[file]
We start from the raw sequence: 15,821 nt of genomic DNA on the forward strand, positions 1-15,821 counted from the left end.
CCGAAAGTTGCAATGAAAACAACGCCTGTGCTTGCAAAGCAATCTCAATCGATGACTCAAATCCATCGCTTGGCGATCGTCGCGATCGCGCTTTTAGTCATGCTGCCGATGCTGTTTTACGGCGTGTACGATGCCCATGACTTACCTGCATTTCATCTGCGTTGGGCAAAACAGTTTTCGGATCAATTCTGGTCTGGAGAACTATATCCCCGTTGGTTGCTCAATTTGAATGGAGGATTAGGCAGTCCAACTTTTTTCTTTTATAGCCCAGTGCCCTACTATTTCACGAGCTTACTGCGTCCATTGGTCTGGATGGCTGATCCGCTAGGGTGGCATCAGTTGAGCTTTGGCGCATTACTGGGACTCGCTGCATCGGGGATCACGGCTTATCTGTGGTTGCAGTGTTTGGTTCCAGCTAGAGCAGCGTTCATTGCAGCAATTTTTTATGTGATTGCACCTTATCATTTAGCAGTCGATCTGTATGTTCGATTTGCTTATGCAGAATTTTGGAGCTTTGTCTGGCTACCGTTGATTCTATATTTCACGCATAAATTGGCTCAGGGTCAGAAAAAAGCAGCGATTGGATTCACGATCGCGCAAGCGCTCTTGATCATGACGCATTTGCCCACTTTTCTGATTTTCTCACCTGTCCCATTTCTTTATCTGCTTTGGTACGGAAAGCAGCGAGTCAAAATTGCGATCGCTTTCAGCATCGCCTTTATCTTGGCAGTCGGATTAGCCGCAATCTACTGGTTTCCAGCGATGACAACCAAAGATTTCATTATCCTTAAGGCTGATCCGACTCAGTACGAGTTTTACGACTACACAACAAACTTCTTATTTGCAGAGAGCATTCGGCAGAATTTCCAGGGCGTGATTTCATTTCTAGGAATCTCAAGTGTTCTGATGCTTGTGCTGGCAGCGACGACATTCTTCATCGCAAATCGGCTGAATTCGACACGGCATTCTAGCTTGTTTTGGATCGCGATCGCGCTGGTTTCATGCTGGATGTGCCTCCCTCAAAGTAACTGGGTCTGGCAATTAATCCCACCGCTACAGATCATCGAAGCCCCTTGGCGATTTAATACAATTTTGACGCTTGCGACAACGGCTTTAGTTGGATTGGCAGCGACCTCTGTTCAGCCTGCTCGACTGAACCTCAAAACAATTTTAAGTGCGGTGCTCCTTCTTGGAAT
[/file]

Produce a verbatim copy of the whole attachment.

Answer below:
We start from the raw sequence: 15,821 nt of genomic DNA on the forward strand, positions 1-15,821 counted from the left end.
CCGAAAGTTGCAATGAAAACAACGCCTGTGCTTGCAAAGCAATCTCAATCGATGACTCAAATCCATCGCTTGGCGATCGTCGCGATCGCGCTTTTAGTCATGCTGCCGATGCTGTTTTACGGCGTGTACGATGCCCATGACTTACCTGCATTTCATCTGCGTTGGGCAAAACAGTTTTCGGATCAATTCTGGTCTGGAGAACTATATCCCCGTTGGTTGCTCAATTTGAATGGAGGATTAGGCAGTCCAACTTTTTTCTTTTATAGCCCAGTGCCCTACTATTTCACGAGCTTACTGCGTCCATTGGTCTGGATGGCTGATCCGCTAGGGTGGCATCAGTTGAGCTTTGGCGCATTACTGGGACTCGCTGCATCGGGGATCACGGCTTATCTGTGGTTGCAGTGTTTGGTTCCAGCTAGAGCAGCGTTCATTGCAGCAATTTTTTATGTGATTGCACCTTATCATTTAGCAGTCGATCTGTATGTTCGATTTGCTTATGCAGAATTTTGGAGCTTTGTCTGGCTACCGTTGATTCTATATTTCACGCATAAATTGGCTCAGGGTCAGAAAAAAGCAGCGATTGGATTCACGATCGCGCAAGCGCTCTTGATCATGACGCATTTGCCCACTTTTCTGATTTTCTCACCTGTCCCATTTCTTTATCTGCTTTGGTACGGAAAGCAGCGAGTCAAAATTGCGATCGCTTTCAGCATCGCCTTTATCTTGGCAGTCGGATTAGCCGCAATCTACTGGTTTCCAGCGATGACAACCAAAGATTTCATTATCCTTAAGGCTGATCCGACTCAGTACGAGTTTTACGACTACACAACAAACTTCTTATTTGCAGAGAGCATTCGGCAGAATTTCCAGGGCGTGATTTCATTTCTAGGAATCTCAAGTGTTCTGATGCTTGTGCTGGCAGCGACGACATTCTTCATCGCAAATCGGCTGAATTCGACACGGCATTCTAGCTTGTTTTGGATCGCGATCGCGCTGGTTTCATGCTGGATGTGCCTCCCTCAAAGTAACTGGGTCTGGCAATTAATCCCACCGCTACAGATCATCGAAGCCCCTTGGCGATTTAATACAATTTTGACGCTTGCGACAACGGCTTTAGTTGGATTGGCAGCGACCTCTGTTCAGCCTGCTCGACTGAACCTCAAAACAATTTTAAGTGCGGTGCTCCTTCTTGGAAT